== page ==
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|ID||Project||Category||View Status||Date Submitted||Last Update|
|0002578||OpenFOAM||Contribution||public||2017-06-09 13:05||2017-06-16 17:12|
|Target Version||Fixed in Version|
|Summary||0002578: Comments regarding chemistryModel jacobian|
|Description||Note: this is not strictly a bug report, but more of a commentary/sharing of experiences|
Lately, I have been testing the EDC and TDAC with the GRI-mechanism. Generally, I have had good success in some test cases, but in others the chemistry solution tends to crash quite often.
I recently saw a presentation, where it was shown that much better stability and performance could be obtained by replacing the jacobian in the chemistryModel with an analytical version obtained from pyJac. (There were also other changes such as replacing LUSolver with Lapack) Based on this, I looked at the jacobian-function to see what might cause stability/performance problems.
If I have understood correctly, currently the jacobian does the following:
- First calculates dcdt
- Then calculates (semianalytically) d(dcdt)dc terms
- Finally calculates d(dcdt)dT numerically
However, I can see several potential issues:
1. According to ODESystem, the jacobian is supposed to return dfdx, which I think would mean d(dcdt)dt. However, here the jacobian calculates dcdt, which would correspond to dydt. (Also, dcdt contains space for dTdt which is simply ignored here.)
2. When calculating d(dcdt)/dc terms, it is assumed that the R.kf and R.kr do not have derivatives with respect to concentrations. This is not true with thirdBodyReactions or FallOffReactions.
3. d(dTdt)/dc terms and d(dTdt)/dT are assumed to be zero, which is not generally true.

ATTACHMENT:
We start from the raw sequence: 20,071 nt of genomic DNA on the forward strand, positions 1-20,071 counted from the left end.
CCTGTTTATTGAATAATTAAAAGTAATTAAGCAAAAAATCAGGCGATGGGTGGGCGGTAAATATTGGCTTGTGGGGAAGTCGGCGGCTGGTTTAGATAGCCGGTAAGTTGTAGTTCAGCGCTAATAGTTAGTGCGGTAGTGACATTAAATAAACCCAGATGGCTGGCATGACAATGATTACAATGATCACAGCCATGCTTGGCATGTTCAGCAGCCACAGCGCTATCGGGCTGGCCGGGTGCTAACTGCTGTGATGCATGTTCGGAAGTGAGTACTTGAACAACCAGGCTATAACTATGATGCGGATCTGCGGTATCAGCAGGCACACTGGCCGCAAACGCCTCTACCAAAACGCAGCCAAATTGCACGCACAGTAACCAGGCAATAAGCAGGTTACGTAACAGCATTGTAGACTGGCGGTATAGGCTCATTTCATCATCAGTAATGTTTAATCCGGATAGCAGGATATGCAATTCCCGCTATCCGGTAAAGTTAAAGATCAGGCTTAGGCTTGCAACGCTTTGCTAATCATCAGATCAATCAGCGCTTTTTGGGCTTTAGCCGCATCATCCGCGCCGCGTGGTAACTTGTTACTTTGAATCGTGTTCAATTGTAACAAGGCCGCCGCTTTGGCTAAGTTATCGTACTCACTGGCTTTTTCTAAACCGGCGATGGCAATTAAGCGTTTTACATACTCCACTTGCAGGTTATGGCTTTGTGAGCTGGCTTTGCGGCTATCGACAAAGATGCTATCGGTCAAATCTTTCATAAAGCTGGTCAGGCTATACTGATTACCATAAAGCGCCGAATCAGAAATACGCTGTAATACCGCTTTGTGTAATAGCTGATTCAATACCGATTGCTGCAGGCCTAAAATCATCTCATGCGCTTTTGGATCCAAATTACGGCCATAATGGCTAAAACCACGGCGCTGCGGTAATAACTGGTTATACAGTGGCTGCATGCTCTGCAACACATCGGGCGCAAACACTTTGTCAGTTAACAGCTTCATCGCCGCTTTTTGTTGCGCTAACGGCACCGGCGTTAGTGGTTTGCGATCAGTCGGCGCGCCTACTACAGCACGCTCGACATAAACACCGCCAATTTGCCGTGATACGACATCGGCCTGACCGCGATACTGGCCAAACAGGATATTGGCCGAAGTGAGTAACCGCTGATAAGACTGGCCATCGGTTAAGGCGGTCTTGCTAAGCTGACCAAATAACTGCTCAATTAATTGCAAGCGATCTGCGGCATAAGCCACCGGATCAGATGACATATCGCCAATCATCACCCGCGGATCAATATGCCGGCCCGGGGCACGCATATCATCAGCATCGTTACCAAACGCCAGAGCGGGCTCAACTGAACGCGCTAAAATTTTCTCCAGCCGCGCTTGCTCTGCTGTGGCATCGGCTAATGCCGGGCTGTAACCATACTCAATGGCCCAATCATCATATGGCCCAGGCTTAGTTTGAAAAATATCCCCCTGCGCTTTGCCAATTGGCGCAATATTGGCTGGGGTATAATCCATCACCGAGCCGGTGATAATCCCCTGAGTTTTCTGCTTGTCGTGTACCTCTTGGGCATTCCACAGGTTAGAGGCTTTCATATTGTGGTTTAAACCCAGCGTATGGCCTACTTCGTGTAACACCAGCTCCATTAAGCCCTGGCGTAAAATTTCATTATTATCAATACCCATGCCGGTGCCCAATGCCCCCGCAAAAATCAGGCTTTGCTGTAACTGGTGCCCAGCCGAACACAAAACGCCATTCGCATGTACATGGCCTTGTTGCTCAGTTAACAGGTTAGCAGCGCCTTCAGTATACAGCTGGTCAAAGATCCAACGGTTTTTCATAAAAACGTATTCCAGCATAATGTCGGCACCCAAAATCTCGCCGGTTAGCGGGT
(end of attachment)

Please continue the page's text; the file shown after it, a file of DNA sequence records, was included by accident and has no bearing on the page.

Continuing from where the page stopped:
I guess the jacobian doesn't need to be very accurate, so are these issues intentional optimizations or bugs?
I made some tests where I included the derivatives of R.kf and R.kr in the jacobian calculated with simple forward finite difference. I have attached a comparison of the chemFoam gri-tutorial case. As can be seen, the amount of integration steps clearly drops with high tolerances. However, the jacobian evaluation is now more costly and depending on tolerances, the overall performance may increase or decrease.
I have attached the modified chemistryModel, which I used in the tests. It is hard code optimized for GRI, but it could be easily made more general if the reaction rates would hold a flag telling whether or not they have a non-zero derivative wrt concentrations. Even better would be, if the reaction rates could calculate their own derivatives, but this would require more work.
There might also be some other optimizations possible. I tested caching the Kc value when calculating R.kr derivatives and that already shaved off 10 % of the computation time.
I also tried to address concerns 1. and 3., but they didn't seem to affect the results much.
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Related to optimizations, I have also tried to look on how to optimize the LUDecompose method. The current implementation looked rather complicated, so I tried to create a more simplified version to see if it would be faster.
I have attached alternative versions of LUDecompose and LUBacksubstitute and an artificial benhmark testcase. In the testcase the alternative implementation is roughly 30-40 % faster than the current implementation for medium to large matrices (n>10). However, the performance depends largely on compiler optimizations, so the results may vary. I only used a single compiler (gcc 4.8.3), but several different machines. On an older machine (Intel X5650), the performance of the stock LUDecompose seemed to drastically decrease when n>500 (probably cpu cache limitation) and for these large matrices the performance difference was 300-400 %. On newer machines the performance difference stayed at 30-40 %.
I also benchmarked the alternative implementation against Eigen, which is supposedly a very optimized linear algebra library. For small matrices (n<50) there were no diffences, but with n~1000 Eigen was about 3 times faster than the alternative LUDecompose. So for large matrices there is still room to the state of the art. Of course, for such a large systems using sparse matrices would be more reasonable.